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Working over Christmas? Here’s how to reduce the stress

Photo: Getty
Photo: Getty

Too many business owners are sacrificing their family time and mental wellbeing for the Christmas rush.

Of the 500 Aussie small business owners surveyed by Westpac and Deloitte, 58 per cent expect to miss out on sleep, 63 per cent feel they won’t be able to unwind, 58 per cent predict they won’t be able to spend time with their families – all because of work commitments.

Not only that, but they’re spending upwards of eight hours a week on average doing paperwork or regulatory compliance.

And if you’re a woman running your own business, the painful truth is you’re worse off, and more likely to make personal sacrifices – such as dipping into your own salary to pay staff (34 per cent for women versus 27 per cent for men) or foregoing their lifestyle for work (36 per cent versus 30 per cent).

But it doesn’t have to be this way, says Westpac SME Banking general manager Ganesh Chandrasekkar.

Give yourself some TLC

Maintaining your mental, physical and emotional health will be key for a thriving business and keep you in a good frame of mind for decision-making.

“While it can be difficult to find the time to look after yourself, wellbeing and sleep should be made a priority because in the long run it’s essential for a successful business,” he advised.

“Consider turning off your phone and computer by 10pm before you go to sleep. And on your days off, if you need to work or check emails give yourself a set time to do this and then spend the rest of the time doing something for your wellbeing such as exercising.”

Block time out for the people who matter

Staying on top of paperwork and invoice-chasing can effectively take two days out of a business owner’s work week, eating up significant chunks of time that could otherwise be spent with family or friends.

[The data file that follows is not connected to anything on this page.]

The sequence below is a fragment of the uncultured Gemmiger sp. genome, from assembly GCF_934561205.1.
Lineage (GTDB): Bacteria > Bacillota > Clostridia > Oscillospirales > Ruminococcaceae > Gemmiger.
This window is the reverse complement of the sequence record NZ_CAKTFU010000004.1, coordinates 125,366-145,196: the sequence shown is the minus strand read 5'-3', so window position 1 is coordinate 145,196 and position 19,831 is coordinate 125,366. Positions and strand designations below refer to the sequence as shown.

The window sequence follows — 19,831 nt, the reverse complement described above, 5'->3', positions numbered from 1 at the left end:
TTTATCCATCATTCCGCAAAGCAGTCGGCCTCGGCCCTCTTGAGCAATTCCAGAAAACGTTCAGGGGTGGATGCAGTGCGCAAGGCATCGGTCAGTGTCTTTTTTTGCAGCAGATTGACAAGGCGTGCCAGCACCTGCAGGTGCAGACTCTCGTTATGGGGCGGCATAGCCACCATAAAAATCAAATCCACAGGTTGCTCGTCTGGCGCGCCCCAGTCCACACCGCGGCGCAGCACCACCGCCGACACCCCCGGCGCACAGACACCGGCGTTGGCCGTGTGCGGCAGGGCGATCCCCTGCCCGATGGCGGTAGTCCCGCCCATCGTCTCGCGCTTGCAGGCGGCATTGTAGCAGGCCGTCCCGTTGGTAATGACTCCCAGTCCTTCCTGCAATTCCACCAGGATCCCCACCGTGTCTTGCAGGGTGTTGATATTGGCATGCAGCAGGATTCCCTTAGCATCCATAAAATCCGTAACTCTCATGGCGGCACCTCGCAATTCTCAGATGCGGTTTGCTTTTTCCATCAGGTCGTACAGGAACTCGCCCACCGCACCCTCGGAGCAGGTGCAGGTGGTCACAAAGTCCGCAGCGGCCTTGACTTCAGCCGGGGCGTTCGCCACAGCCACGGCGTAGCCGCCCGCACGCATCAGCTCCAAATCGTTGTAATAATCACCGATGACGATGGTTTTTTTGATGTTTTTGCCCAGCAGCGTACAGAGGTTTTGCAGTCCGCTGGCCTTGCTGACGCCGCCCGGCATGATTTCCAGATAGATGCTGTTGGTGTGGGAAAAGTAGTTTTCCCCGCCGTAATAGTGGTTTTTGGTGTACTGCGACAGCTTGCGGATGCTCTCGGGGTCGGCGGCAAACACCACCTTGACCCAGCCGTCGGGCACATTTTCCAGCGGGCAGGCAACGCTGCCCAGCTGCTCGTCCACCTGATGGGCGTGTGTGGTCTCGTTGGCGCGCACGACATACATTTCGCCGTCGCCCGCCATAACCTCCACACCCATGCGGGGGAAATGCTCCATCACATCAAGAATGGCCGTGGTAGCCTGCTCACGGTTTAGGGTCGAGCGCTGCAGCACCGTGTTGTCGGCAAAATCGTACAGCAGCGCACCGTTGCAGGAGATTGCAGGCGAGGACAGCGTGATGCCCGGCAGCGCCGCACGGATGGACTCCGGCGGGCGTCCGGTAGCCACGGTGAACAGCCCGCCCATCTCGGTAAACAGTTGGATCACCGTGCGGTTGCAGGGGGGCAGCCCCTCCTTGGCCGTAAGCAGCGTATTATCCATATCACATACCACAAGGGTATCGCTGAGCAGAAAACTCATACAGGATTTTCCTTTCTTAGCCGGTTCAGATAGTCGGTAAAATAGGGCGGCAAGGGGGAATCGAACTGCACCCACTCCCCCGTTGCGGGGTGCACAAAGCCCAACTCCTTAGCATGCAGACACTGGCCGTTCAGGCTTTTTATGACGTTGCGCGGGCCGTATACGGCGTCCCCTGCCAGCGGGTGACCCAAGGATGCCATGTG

To side-step this, Chandrasekkar points to three things you can do to spend less time in the office and more time with loved ones: plan ahead, use technology to your advantage, and prioritise.

“Plan your days and your time with a calendar scheduling your business task and include your family commitments so you have a complete view of what’s coming up.”

“Automate by using technology to reduce the nonvalue added activities like administrative tasks so you can free up more time to spend with family. And prioritise your work and family goals by ranking them in order of importance.”

Get on top of your cash flow

It’s a piece of advice we see time and time again – don’t let a bottleneck in cash flow get the better of you and drag into the new year. 39 per cent of small business owners expect to receive payments later than usual, Chandrasekkar pointed out.

“Receiving late payments can result in business owners needing to pay staff and suppliers out of their own pocket.”

To combat this, find a technological or digital solution that works for you. “Sending invoices electronically … makes it faster to check if a payment has been received and easier to send electronic reminders if a payment is overdue,” he said.

“An unsecured overdraft is another option for small businesses to access extra funds when cash flow is tight, without the need to use assets as a security.”

It’s nearing Christmas – everyone should give themselves a break, and small business owners should be no exception.

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